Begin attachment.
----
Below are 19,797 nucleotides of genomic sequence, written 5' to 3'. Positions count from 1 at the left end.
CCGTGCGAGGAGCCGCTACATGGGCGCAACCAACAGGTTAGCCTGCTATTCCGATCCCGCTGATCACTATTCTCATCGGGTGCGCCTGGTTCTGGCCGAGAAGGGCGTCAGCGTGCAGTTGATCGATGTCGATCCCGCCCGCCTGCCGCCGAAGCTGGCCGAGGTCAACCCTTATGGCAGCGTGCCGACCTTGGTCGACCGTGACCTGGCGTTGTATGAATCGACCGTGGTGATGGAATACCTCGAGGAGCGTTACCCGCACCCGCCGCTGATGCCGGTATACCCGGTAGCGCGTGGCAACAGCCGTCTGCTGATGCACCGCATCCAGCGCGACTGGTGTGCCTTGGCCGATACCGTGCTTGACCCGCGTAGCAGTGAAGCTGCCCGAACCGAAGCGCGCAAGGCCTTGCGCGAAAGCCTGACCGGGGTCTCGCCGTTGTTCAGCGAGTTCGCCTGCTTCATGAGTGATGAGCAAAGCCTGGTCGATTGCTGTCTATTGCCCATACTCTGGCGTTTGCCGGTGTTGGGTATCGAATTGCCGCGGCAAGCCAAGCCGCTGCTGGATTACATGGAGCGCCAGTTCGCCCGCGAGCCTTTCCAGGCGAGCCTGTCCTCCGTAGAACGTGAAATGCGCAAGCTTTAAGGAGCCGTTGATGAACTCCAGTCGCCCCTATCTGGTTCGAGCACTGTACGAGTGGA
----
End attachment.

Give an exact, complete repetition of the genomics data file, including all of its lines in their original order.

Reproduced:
Below are 19,797 nucleotides of genomic sequence, written 5' to 3'. Positions count from 1 at the left end.
CCGTGCGAGGAGCCGCTACATGGGCGCAACCAACAGGTTAGCCTGCTATTCCGATCCCGCTGATCACTATTCTCATCGGGTGCGCCTGGTTCTGGCCGAGAAGGGCGTCAGCGTGCAGTTGATCGATGTCGATCCCGCCCGCCTGCCGCCGAAGCTGGCCGAGGTCAACCCTTATGGCAGCGTGCCGACCTTGGTCGACCGTGACCTGGCGTTGTATGAATCGACCGTGGTGATGGAATACCTCGAGGAGCGTTACCCGCACCCGCCGCTGATGCCGGTATACCCGGTAGCGCGTGGCAACAGCCGTCTGCTGATGCACCGCATCCAGCGCGACTGGTGTGCCTTGGCCGATACCGTGCTTGACCCGCGTAGCAGTGAAGCTGCCCGAACCGAAGCGCGCAAGGCCTTGCGCGAAAGCCTGACCGGGGTCTCGCCGTTGTTCAGCGAGTTCGCCTGCTTCATGAGTGATGAGCAAAGCCTGGTCGATTGCTGTCTATTGCCCATACTCTGGCGTTTGCCGGTGTTGGGTATCGAATTGCCGCGGCAAGCCAAGCCGCTGCTGGATTACATGGAGCGCCAGTTCGCCCGCGAGCCTTTCCAGGCGAGCCTGTCCTCCGTAGAACGTGAAATGCGCAAGCTTTAAGGAGCCGTTGATGAACTCCAGTCGCCCCTATCTGGTTCGAGCACTGTACGAGTGGA